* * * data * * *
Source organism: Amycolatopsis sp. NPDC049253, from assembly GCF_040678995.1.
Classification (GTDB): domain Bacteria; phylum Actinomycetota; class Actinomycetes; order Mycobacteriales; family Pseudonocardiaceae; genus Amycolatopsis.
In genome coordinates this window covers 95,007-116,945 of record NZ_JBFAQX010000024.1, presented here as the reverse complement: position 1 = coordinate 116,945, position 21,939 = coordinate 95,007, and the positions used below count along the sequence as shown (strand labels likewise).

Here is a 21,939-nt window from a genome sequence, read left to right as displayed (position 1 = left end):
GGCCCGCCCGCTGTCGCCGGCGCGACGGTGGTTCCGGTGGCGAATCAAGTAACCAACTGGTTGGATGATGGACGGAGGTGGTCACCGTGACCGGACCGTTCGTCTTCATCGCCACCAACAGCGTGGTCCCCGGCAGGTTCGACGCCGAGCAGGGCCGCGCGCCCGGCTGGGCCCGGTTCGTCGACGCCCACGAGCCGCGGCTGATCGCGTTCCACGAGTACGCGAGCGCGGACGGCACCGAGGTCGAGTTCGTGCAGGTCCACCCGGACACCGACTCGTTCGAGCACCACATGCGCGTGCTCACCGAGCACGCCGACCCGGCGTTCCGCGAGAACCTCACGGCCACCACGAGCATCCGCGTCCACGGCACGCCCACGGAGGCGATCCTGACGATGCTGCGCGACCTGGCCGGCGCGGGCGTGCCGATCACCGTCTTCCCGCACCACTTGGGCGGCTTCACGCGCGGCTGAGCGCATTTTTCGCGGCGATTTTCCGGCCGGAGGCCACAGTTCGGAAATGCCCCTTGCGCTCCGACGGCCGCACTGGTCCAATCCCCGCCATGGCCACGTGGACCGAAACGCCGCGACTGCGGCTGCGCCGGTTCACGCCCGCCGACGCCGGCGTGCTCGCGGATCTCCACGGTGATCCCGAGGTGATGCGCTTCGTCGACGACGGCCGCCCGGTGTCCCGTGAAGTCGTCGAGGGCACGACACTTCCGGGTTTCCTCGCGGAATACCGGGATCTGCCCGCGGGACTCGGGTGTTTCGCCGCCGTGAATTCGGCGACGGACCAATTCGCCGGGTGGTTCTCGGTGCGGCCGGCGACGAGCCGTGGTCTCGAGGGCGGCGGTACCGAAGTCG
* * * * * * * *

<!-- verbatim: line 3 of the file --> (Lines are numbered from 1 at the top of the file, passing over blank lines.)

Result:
In genome coordinates this window covers 95,007-116,945 of record NZ_JBFAQX010000024.1, presented here as the reverse complement: position 1 = coordinate 116,945, position 21,939 = coordinate 95,007, and the positions used below count along the sequence as shown (strand labels likewise).